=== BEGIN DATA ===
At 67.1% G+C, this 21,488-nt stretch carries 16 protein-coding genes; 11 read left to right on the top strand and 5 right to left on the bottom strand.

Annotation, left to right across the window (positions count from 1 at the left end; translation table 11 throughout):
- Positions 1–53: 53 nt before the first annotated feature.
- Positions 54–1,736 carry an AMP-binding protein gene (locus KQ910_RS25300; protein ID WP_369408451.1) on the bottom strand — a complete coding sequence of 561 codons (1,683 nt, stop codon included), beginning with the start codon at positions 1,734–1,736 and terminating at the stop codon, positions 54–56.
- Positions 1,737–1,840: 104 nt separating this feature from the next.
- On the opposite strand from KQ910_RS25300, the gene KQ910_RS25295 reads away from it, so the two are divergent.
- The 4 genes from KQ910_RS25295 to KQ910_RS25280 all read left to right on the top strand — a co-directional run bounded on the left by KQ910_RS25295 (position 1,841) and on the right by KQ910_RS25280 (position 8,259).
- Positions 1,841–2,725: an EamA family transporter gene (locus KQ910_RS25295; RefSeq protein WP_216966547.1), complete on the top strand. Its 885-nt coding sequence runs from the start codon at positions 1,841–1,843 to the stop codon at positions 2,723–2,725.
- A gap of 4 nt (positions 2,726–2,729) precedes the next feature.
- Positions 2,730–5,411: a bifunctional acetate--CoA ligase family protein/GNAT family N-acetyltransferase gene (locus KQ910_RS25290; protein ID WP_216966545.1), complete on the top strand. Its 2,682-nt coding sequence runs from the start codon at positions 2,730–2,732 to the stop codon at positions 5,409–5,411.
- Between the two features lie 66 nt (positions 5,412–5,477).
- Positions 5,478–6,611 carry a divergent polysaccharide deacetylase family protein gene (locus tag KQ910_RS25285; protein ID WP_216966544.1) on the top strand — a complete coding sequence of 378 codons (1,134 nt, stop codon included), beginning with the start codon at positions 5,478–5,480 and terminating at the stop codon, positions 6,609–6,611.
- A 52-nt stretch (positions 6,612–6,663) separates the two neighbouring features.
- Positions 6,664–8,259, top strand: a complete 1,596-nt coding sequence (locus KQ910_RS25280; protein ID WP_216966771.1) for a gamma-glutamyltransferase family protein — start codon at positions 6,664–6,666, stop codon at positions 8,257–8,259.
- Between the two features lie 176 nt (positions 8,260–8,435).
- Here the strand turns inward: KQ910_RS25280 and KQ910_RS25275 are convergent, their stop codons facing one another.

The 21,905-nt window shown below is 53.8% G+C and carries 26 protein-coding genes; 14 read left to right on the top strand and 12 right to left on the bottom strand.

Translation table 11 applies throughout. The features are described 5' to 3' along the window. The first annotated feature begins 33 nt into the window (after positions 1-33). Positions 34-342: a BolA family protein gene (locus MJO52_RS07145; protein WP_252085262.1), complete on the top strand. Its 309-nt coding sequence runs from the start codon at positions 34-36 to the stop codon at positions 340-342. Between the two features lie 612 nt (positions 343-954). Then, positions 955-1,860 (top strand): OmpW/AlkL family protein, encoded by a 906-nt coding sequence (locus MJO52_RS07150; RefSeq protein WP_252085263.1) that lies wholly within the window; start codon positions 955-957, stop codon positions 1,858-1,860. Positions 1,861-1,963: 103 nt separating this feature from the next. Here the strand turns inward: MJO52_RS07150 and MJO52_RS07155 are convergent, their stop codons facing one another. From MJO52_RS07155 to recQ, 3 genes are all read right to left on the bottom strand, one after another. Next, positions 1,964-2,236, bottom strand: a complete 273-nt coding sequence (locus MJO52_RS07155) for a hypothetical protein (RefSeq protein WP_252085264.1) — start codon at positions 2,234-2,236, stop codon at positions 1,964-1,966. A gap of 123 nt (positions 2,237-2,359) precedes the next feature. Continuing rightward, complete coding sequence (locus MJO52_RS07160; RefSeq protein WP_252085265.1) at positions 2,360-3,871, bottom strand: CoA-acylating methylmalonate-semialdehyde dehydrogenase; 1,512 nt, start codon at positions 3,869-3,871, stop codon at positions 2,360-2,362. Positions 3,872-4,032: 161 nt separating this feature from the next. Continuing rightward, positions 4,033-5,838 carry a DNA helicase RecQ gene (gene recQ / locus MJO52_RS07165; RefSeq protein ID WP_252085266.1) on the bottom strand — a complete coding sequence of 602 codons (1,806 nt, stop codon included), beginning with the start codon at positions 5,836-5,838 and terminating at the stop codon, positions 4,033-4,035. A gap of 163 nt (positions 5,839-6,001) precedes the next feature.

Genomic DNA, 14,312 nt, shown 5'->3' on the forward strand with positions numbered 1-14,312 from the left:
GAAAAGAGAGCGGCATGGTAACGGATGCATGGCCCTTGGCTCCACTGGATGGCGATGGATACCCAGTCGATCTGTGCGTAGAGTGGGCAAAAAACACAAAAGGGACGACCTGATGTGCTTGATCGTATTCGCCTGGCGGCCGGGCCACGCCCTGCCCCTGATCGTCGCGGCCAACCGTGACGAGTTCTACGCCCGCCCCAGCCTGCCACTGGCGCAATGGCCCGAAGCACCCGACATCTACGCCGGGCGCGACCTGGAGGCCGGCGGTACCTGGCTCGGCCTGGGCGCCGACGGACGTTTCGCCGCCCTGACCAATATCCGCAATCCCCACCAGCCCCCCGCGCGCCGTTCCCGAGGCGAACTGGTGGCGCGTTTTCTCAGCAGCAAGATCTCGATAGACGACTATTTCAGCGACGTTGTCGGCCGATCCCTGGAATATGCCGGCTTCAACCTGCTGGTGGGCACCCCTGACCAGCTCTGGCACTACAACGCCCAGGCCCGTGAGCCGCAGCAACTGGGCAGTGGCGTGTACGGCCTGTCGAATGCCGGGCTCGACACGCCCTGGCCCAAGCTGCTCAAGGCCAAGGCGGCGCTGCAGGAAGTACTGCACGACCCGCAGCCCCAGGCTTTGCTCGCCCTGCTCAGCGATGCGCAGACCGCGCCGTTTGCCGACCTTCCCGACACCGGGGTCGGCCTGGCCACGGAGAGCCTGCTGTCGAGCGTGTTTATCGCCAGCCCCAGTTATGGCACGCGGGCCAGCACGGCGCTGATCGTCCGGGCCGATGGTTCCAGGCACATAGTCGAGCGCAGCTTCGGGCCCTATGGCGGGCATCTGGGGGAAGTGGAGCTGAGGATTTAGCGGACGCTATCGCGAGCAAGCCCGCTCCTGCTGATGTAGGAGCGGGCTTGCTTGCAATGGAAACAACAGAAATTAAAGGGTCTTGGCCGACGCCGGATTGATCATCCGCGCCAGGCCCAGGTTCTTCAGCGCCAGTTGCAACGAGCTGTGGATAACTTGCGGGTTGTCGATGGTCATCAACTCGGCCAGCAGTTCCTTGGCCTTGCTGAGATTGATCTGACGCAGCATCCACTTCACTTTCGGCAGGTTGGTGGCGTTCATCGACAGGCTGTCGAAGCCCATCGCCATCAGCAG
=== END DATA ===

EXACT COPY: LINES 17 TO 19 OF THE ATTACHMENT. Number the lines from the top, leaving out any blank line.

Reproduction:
The 21,905-nt window shown below is 53.8% G+C and carries 26 protein-coding genes; 14 read left to right on the top strand and 12 right to left on the bottom strand.

Translation table 11 applies throughout. The features are described 5' to 3' along the window. The first annotated feature begins 33 nt into the window (after positions 1-33). Positions 34-342: a BolA family protein gene (locus MJO52_RS07145; protein WP_252085262.1), complete on the top strand. Its 309-nt coding sequence runs from the start codon at positions 34-36 to the stop codon at positions 340-342. Between the two features lie 612 nt (positions 343-954). Then, positions 955-1,860 (top strand): OmpW/AlkL family protein, encoded by a 906-nt coding sequence (locus MJO52_RS07150; RefSeq protein WP_252085263.1) that lies wholly within the window; start codon positions 955-957, stop codon positions 1,858-1,860. Positions 1,861-1,963: 103 nt separating this feature from the next. Here the strand turns inward: MJO52_RS07150 and MJO52_RS07155 are convergent, their stop codons facing one another. From MJO52_RS07155 to recQ, 3 genes are all read right to left on the bottom strand, one after another. Next, positions 1,964-2,236, bottom strand: a complete 273-nt coding sequence (locus MJO52_RS07155) for a hypothetical protein (RefSeq protein WP_252085264.1) — start codon at positions 2,234-2,236, stop codon at positions 1,964-1,966. A gap of 123 nt (positions 2,237-2,359) precedes the next feature. Continuing rightward, complete coding sequence (locus MJO52_RS07160; RefSeq protein WP_252085265.1) at positions 2,360-3,871, bottom strand: CoA-acylating methylmalonate-semialdehyde dehydrogenase; 1,512 nt, start codon at positions 3,869-3,871, stop codon at positions 2,360-2,362. Positions 3,872-4,032: 161 nt separating this feature from the next. Continuing rightward, positions 4,033-5,838 carry a DNA helicase RecQ gene (gene recQ / locus MJO52_RS07165; RefSeq protein ID WP_252085266.1) on the bottom strand — a complete coding sequence of 602 codons (1,806 nt, stop codon included), beginning with the start codon at positions 5,836-5,838 and terminating at the stop codon, positions 4,033-4,035. A gap of 163 nt (positions 5,839-6,001) precedes the next feature.

Genomic DNA, 14,312 nt, shown 5'->3' on the forward strand with positions numbered 1-14,312 from the left: